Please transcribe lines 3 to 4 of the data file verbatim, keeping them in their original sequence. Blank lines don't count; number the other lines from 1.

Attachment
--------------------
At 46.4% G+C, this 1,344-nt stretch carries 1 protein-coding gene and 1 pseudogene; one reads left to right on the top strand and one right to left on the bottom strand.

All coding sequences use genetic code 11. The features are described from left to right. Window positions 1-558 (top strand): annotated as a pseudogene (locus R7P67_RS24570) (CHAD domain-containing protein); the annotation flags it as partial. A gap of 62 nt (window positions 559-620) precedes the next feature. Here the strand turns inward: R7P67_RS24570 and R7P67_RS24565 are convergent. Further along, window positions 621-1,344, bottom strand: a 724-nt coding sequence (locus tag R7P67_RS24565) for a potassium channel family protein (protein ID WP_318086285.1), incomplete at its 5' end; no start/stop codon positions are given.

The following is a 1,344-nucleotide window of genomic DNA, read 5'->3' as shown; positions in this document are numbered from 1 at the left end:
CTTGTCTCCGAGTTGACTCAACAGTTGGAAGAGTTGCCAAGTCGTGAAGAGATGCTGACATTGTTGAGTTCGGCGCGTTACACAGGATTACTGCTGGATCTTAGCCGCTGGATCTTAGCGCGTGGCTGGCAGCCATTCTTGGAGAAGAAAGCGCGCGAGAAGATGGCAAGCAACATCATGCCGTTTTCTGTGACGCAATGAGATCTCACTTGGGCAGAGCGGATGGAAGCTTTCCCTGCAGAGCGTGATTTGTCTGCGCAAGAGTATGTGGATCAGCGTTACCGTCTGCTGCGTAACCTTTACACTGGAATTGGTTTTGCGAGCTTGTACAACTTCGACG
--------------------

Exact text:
The following is a 1,344-nucleotide window of genomic DNA, read 5'->3' as shown; positions in this document are numbered from 1 at the left end:
CTTGTCTCCGAGTTGACTCAACAGTTGGAAGAGTTGCCAAGTCGTGAAGAGATGCTGACATTGTTGAGTTCGGCGCGTTACACAGGATTACTGCTGGATCTTAGCCGCTGGATCTTAGCGCGTGGCTGGCAGCCATTCTTGGAGAAGAAAGCGCGCGAGAAGATGGCAAGCAACATCATGCCGTTTTCTGTGACGCAATGAGATCTCACTTGGGCAGAGCGGATGGAAGCTTTCCCTGCAGAGCGTGATTTGTCTGCGCAAGAGTATGTGGATCAGCGTTACCGTCTGCTGCGTAACCTTTACACTGGAATTGGTTTTGCGAGCTTGTACAACTTCGACG